According to the Boston Globe, "the Shamie Foundation . . . is actually the forebear of the Pioneer Institute, which took over its registration number with the secretary of state's office and the attorney general's division of public charities. [Prominent Massachusetts Republican politician Raymond] Shamie is a contributor to Pioneer." Shamie was chair of the Massachusetts Republican Party when Pioneer was founded in 1988. The Institute spent the two years between its founding and the election of Massachusetts' first Republican governor in 16 years, William F. Weld, "trash[ing] state programs," and the Globe called the organization "an agenda-setting forum for the administration" of then-Governor-elect Weld.[39]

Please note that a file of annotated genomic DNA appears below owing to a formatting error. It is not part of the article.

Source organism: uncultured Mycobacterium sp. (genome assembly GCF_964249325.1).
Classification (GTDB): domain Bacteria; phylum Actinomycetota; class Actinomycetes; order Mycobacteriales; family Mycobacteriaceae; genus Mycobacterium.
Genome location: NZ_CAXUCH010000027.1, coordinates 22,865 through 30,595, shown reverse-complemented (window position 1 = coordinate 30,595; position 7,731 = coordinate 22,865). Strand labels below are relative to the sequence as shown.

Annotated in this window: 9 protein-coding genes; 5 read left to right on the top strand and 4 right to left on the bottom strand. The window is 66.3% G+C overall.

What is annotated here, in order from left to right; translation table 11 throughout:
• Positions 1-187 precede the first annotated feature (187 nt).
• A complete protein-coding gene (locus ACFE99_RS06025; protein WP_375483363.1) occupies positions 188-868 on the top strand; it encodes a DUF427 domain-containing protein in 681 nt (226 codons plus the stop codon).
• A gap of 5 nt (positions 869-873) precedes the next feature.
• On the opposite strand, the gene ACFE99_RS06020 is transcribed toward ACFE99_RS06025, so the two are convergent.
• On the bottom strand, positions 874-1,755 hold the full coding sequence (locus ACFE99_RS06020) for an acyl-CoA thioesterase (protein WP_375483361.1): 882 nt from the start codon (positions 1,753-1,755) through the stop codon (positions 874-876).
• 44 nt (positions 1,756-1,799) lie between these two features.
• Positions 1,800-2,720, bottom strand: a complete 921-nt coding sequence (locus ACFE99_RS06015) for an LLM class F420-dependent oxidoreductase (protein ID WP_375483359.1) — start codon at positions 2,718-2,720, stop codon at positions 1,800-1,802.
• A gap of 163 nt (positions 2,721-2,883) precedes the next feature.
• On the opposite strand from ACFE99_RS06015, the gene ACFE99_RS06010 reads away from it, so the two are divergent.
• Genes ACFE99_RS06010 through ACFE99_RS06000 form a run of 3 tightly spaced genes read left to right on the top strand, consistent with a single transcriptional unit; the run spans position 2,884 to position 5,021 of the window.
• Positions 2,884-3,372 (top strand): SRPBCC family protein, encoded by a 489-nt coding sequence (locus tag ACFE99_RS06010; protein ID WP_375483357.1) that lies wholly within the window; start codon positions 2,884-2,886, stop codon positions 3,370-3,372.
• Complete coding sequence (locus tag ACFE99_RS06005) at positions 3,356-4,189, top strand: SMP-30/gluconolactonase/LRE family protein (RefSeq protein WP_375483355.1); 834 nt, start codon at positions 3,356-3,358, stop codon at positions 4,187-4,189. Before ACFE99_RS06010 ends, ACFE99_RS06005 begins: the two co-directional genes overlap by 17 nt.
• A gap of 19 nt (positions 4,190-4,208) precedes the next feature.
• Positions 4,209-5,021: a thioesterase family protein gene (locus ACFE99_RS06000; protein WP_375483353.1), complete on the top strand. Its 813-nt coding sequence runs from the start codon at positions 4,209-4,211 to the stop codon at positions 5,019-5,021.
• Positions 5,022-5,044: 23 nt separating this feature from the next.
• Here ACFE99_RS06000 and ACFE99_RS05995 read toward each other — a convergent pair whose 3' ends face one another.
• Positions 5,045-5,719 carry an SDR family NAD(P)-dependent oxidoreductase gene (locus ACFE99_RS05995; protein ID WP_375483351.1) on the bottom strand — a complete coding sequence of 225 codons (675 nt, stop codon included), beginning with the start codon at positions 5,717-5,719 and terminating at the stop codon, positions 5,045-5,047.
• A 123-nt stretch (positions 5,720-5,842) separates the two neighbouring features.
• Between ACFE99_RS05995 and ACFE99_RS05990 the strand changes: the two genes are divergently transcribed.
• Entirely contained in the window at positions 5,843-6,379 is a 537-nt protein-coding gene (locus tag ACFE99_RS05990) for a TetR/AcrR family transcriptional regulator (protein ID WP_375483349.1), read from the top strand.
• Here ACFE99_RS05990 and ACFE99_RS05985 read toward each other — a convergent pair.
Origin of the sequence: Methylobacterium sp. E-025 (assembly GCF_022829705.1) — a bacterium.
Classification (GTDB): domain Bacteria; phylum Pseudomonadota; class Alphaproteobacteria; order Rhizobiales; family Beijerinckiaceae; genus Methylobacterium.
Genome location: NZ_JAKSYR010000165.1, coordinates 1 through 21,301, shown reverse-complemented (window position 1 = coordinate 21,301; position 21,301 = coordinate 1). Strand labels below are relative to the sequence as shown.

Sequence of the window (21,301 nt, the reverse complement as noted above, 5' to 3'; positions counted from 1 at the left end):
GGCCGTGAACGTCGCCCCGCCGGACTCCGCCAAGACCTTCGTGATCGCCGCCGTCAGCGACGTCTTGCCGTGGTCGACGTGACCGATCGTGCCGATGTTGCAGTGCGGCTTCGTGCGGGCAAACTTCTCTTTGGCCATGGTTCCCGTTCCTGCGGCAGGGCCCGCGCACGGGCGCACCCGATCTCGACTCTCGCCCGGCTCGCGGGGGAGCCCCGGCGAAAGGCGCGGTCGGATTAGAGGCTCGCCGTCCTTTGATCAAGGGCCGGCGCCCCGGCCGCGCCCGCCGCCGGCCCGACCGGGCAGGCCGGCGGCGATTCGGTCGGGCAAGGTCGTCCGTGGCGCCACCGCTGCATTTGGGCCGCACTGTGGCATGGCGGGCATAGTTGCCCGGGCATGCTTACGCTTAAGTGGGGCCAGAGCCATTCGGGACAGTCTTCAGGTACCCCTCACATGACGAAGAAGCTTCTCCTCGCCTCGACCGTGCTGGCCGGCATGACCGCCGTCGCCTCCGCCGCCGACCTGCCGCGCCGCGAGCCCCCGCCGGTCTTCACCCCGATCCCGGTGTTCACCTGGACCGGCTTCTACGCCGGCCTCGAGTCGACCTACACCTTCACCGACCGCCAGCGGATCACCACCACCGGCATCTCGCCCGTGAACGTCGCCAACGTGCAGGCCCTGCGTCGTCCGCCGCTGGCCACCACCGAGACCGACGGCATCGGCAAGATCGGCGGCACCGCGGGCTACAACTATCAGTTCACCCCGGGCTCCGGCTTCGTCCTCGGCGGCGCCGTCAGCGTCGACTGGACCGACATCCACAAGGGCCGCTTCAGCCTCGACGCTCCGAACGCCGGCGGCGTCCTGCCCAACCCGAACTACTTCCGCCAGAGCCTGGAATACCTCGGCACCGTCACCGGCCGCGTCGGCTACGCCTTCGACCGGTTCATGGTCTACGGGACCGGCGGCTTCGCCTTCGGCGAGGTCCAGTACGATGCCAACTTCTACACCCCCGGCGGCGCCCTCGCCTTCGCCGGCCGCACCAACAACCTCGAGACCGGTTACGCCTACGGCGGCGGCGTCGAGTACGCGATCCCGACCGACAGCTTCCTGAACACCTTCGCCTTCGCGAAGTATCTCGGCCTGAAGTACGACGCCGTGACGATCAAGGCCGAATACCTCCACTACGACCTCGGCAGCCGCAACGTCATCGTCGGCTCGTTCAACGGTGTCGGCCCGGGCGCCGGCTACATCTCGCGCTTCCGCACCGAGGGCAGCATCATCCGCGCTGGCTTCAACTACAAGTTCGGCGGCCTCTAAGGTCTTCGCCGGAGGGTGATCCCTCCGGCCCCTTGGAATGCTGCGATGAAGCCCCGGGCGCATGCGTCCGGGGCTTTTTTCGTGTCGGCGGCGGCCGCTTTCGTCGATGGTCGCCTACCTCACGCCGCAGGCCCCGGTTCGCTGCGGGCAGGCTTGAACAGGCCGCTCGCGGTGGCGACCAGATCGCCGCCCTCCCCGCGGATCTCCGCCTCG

The Institute has focused on charter schools and education reform in Massachusetts since the early 1990s.[44] The organization also focuses on government transparency, privatization, economic development, government spending, and healthcare.

Kochs and More: Pioneer Institute Funding